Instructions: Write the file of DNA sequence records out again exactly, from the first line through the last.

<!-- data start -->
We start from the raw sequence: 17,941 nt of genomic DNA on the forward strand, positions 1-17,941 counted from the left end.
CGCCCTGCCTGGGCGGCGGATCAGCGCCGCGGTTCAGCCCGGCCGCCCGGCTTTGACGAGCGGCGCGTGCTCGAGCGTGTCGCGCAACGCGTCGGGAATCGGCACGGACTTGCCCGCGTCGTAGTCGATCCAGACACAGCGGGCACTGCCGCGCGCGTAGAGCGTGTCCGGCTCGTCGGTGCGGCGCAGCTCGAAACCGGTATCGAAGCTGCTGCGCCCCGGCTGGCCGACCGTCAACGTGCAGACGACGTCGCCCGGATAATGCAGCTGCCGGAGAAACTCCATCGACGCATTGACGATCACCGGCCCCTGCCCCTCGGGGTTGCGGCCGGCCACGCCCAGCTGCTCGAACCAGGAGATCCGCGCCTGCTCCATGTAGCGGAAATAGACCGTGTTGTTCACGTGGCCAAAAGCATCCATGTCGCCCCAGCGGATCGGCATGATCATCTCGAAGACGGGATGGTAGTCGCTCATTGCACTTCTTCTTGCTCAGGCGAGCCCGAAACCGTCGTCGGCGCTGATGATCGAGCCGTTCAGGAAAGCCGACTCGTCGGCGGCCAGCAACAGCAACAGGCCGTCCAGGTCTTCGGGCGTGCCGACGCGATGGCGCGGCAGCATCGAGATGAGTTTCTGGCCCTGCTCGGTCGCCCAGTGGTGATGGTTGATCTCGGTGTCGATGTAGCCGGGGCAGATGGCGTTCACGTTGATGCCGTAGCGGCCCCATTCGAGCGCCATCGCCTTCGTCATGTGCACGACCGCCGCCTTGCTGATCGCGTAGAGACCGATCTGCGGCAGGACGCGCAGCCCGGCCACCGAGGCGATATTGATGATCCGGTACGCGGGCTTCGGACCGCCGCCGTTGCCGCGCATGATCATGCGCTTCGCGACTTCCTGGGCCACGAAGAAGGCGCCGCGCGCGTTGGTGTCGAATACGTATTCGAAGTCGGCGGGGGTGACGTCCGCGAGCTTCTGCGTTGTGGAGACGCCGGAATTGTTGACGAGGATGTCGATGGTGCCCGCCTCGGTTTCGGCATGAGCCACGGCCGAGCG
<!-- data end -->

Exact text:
We start from the raw sequence: 17,941 nt of genomic DNA on the forward strand, positions 1-17,941 counted from the left end.
CGCCCTGCCTGGGCGGCGGATCAGCGCCGCGGTTCAGCCCGGCCGCCCGGCTTTGACGAGCGGCGCGTGCTCGAGCGTGTCGCGCAACGCGTCGGGAATCGGCACGGACTTGCCCGCGTCGTAGTCGATCCAGACACAGCGGGCACTGCCGCGCGCGTAGAGCGTGTCCGGCTCGTCGGTGCGGCGCAGCTCGAAACCGGTATCGAAGCTGCTGCGCCCCGGCTGGCCGACCGTCAACGTGCAGACGACGTCGCCCGGATAATGCAGCTGCCGGAGAAACTCCATCGACGCATTGACGATCACCGGCCCCTGCCCCTCGGGGTTGCGGCCGGCCACGCCCAGCTGCTCGAACCAGGAGATCCGCGCCTGCTCCATGTAGCGGAAATAGACCGTGTTGTTCACGTGGCCAAAAGCATCCATGTCGCCCCAGCGGATCGGCATGATCATCTCGAAGACGGGATGGTAGTCGCTCATTGCACTTCTTCTTGCTCAGGCGAGCCCGAAACCGTCGTCGGCGCTGATGATCGAGCCGTTCAGGAAAGCCGACTCGTCGGCGGCCAGCAACAGCAACAGGCCGTCCAGGTCTTCGGGCGTGCCGACGCGATGGCGCGGCAGCATCGAGATGAGTTTCTGGCCCTGCTCGGTCGCCCAGTGGTGATGGTTGATCTCGGTGTCGATGTAGCCGGGGCAGATGGCGTTCACGTTGATGCCGTAGCGGCCCCATTCGAGCGCCATCGCCTTCGTCATGTGCACGACCGCCGCCTTGCTGATCGCGTAGAGACCGATCTGCGGCAGGACGCGCAGCCCGGCCACCGAGGCGATATTGATGATCCGGTACGCGGGCTTCGGACCGCCGCCGTTGCCGCGCATGATCATGCGCTTCGCGACTTCCTGGGCCACGAAGAAGGCGCCGCGCGCGTTGGTGTCGAATACGTATTCGAAGTCGGCGGGGGTGACGTCCGCGAGCTTCTGCGTTGTGGAGACGCCGGAATTGTTGACGAGGATGTCGATGGTGCCCGCCTCGGTTTCGGCATGAGCCACGGCCGAGCG